Potassium, sodium, and chloride make up the principal electrolytes within the body. In contrast to sodium and chloride, nutritional concerns with potassium are mainly concerned with the possibility of underconsumption.
Hyperkalemia, as a result of either a shift of potas-sium from cells to the ECF or excessive potassium retention, can be caused by major trauma and infec-tion, metabolic acidosis, Addison’s disease (aldoste-rone insufficiency) and chronic renal failure. Overuse of potassium supplements can also result in potas-sium excess. As with potassium depletion, the most important clinical consequence of potassium excess is cardiac arrest.
The plasma concentration of potassium is not a reliable index of whole-body potassium status. Total body potassium can be measured by 42K dilution or by whole body counting of the naturally abundant 40K to determine the amount of lean body tissue. More direct measures of tissue potassium can be obtained by muscle biopsies.
Adult requirements for potassium are estimated to be about 2 g/day. Because of potential beneficial antago-nistic effects against high salt intakes, higher intakes (around 3.5 g/day) of potassium are considered to be optimal, although chronic intakes above 5.9 g/day may be dangerous for individuals with impaired renal function. Potassium, like sodium and chloride, is naturally widely distributed in foods (Table 9.8). Food processing (through leaching) may decrease potassium content as well as increasing salt content. Legumes, nuts, dried fruit, and fresh fruit, especially bananas, melons, avocados, and kiwi fruit, are rich sources of potassium. Major vegetable sources of potassium are potatoes and spinach, although cereal and dairy products, which have a lower potassium content but are consumed in large quantities, are also important dietary sources. In addition, meat and fish contain appreciable quantities of potassium. People who eat large quantities of fruit and vegetables may have dietary intakes of potassium exceeding 6 g/day.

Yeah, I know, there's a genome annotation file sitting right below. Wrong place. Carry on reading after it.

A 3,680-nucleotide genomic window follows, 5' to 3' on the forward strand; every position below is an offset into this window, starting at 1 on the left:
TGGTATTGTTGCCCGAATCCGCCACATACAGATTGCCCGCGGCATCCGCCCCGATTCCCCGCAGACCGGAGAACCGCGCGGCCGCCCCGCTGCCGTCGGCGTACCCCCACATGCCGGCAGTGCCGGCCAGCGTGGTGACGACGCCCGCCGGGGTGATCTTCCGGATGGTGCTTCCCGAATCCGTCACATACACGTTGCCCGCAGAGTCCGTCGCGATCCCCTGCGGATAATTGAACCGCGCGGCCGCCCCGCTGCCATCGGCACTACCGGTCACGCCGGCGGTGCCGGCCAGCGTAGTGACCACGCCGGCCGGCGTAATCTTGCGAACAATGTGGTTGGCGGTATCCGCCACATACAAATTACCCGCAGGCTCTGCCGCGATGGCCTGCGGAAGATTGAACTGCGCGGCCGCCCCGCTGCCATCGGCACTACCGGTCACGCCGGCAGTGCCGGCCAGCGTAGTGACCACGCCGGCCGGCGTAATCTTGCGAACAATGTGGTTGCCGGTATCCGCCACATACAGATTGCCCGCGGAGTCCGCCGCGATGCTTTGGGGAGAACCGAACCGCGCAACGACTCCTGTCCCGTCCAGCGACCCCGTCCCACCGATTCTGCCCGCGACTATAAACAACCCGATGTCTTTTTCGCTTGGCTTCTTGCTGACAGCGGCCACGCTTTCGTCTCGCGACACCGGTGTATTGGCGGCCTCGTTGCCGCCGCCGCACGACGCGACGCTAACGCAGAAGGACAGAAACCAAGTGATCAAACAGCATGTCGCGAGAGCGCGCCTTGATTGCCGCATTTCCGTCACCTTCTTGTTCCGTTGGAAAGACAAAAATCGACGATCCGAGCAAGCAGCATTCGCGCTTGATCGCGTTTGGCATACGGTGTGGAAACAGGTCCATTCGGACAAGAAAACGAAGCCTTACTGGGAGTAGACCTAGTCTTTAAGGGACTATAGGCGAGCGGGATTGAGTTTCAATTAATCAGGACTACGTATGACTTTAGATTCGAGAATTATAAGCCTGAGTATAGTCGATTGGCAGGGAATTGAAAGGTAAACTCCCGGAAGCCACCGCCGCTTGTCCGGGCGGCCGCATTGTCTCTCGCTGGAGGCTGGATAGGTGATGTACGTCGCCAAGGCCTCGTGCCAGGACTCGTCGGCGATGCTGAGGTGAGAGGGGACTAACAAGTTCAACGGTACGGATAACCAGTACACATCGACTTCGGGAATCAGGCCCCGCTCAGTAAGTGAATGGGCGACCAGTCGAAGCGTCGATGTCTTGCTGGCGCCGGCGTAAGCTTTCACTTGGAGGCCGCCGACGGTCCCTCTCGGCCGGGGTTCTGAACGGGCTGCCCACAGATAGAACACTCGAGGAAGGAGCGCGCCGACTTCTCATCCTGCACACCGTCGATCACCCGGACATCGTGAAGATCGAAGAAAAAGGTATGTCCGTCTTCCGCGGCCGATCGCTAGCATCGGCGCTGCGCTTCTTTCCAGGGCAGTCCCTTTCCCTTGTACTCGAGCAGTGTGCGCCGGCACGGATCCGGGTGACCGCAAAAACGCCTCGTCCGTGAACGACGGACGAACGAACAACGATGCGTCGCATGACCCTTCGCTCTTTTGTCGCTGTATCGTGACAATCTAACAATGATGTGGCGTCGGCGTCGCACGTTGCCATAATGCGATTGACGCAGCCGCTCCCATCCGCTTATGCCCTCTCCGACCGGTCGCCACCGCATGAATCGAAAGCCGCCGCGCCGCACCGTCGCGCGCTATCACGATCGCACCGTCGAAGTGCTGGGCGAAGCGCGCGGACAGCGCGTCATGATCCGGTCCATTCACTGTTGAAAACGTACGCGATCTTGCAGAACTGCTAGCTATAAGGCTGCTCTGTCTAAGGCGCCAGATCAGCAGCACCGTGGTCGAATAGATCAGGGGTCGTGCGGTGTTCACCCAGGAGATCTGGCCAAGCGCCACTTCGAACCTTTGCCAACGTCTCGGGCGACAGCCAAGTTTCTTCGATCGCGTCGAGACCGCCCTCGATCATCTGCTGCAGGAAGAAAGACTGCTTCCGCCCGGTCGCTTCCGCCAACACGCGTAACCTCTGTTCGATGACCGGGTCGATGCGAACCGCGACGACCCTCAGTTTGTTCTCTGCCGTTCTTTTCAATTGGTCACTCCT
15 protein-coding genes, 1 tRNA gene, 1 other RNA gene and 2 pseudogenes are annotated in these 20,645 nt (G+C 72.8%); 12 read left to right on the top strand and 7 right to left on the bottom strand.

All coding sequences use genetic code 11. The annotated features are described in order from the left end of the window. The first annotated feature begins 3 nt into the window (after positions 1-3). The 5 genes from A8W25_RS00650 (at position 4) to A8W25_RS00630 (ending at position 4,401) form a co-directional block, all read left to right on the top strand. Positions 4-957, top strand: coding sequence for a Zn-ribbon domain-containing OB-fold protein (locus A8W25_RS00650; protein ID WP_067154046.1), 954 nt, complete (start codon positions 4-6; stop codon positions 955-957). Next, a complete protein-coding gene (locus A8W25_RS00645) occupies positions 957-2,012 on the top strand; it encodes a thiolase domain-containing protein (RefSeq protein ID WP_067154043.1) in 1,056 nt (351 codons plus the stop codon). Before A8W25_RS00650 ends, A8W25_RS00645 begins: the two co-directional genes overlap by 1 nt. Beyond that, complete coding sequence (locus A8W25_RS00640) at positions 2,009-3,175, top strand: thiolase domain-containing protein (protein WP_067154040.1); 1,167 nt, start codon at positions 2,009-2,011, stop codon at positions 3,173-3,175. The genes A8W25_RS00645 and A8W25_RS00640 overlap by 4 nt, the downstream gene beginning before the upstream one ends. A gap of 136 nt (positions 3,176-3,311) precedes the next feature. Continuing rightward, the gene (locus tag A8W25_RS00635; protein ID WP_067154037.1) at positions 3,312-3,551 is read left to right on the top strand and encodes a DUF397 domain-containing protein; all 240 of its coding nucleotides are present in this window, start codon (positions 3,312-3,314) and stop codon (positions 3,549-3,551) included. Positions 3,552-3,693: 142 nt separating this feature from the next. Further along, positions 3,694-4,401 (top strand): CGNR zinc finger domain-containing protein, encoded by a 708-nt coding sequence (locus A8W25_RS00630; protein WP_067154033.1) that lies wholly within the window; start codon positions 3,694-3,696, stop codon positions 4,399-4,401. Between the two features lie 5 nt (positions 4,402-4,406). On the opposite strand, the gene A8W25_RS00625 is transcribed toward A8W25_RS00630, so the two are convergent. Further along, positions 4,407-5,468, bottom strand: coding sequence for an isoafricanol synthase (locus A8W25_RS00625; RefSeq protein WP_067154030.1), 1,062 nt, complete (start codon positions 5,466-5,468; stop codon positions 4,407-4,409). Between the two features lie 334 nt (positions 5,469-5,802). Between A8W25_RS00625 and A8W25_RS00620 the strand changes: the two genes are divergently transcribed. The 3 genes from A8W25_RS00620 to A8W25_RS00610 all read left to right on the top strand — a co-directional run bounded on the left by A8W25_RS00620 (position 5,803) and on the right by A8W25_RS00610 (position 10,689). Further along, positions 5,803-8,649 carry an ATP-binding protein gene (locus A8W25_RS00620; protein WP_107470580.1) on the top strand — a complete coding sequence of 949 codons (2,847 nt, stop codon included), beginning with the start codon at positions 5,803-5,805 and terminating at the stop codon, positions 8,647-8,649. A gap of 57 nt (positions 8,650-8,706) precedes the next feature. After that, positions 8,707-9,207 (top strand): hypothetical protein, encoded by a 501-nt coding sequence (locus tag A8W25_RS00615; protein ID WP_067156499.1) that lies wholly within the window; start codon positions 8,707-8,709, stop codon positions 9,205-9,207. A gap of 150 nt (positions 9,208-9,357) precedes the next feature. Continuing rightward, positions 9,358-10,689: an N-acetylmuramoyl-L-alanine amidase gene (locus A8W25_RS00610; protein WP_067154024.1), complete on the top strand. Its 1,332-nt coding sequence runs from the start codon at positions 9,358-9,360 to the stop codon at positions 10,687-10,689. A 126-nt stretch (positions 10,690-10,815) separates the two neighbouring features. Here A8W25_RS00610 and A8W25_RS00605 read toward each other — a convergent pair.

As might be expected from the close metabolic interactions among the major electrolytes, potassium and sodium dietary interactions may be important in determining the risk of coronary heart disease and stroke. Another potentially important concerns calcium. Potassium appears to have positive effects on calcium balance by regulating the acid–base balance and ameliorating any effects of sodium on calcium depletion.